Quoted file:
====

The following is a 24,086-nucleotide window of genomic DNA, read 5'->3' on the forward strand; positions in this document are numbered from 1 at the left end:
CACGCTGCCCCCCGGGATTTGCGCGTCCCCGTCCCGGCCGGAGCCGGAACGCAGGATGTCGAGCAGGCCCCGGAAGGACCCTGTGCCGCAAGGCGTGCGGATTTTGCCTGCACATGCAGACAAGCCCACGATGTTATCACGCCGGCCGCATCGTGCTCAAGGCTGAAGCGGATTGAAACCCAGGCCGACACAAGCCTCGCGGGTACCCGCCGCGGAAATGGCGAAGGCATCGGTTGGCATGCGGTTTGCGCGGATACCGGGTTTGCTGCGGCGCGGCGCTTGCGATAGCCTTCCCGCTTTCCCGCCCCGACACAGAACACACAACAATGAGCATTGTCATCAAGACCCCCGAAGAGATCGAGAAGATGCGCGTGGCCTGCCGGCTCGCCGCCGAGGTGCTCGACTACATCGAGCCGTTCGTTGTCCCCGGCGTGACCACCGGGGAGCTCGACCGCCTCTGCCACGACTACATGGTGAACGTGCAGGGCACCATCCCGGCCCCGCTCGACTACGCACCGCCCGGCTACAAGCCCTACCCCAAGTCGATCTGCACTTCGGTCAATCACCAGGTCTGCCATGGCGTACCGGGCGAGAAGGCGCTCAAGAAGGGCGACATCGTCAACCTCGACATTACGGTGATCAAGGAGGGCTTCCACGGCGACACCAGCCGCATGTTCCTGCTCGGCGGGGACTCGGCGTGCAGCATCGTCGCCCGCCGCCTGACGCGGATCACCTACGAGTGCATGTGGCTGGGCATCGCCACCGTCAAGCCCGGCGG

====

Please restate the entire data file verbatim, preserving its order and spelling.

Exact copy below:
The following is a 24,086-nucleotide window of genomic DNA, read 5'->3' on the forward strand; positions in this document are numbered from 1 at the left end:
CACGCTGCCCCCCGGGATTTGCGCGTCCCCGTCCCGGCCGGAGCCGGAACGCAGGATGTCGAGCAGGCCCCGGAAGGACCCTGTGCCGCAAGGCGTGCGGATTTTGCCTGCACATGCAGACAAGCCCACGATGTTATCACGCCGGCCGCATCGTGCTCAAGGCTGAAGCGGATTGAAACCCAGGCCGACACAAGCCTCGCGGGTACCCGCCGCGGAAATGGCGAAGGCATCGGTTGGCATGCGGTTTGCGCGGATACCGGGTTTGCTGCGGCGCGGCGCTTGCGATAGCCTTCCCGCTTTCCCGCCCCGACACAGAACACACAACAATGAGCATTGTCATCAAGACCCCCGAAGAGATCGAGAAGATGCGCGTGGCCTGCCGGCTCGCCGCCGAGGTGCTCGACTACATCGAGCCGTTCGTTGTCCCCGGCGTGACCACCGGGGAGCTCGACCGCCTCTGCCACGACTACATGGTGAACGTGCAGGGCACCATCCCGGCCCCGCTCGACTACGCACCGCCCGGCTACAAGCCCTACCCCAAGTCGATCTGCACTTCGGTCAATCACCAGGTCTGCCATGGCGTACCGGGCGAGAAGGCGCTCAAGAAGGGCGACATCGTCAACCTCGACATTACGGTGATCAAGGAGGGCTTCCACGGCGACACCAGCCGCATGTTCCTGCTCGGCGGGGACTCGGCGTGCAGCATCGTCGCCCGCCGCCTGACGCGGATCACCTACGAGTGCATGTGGCTGGGCATCGCCACCGTCAAGCCCGGCGG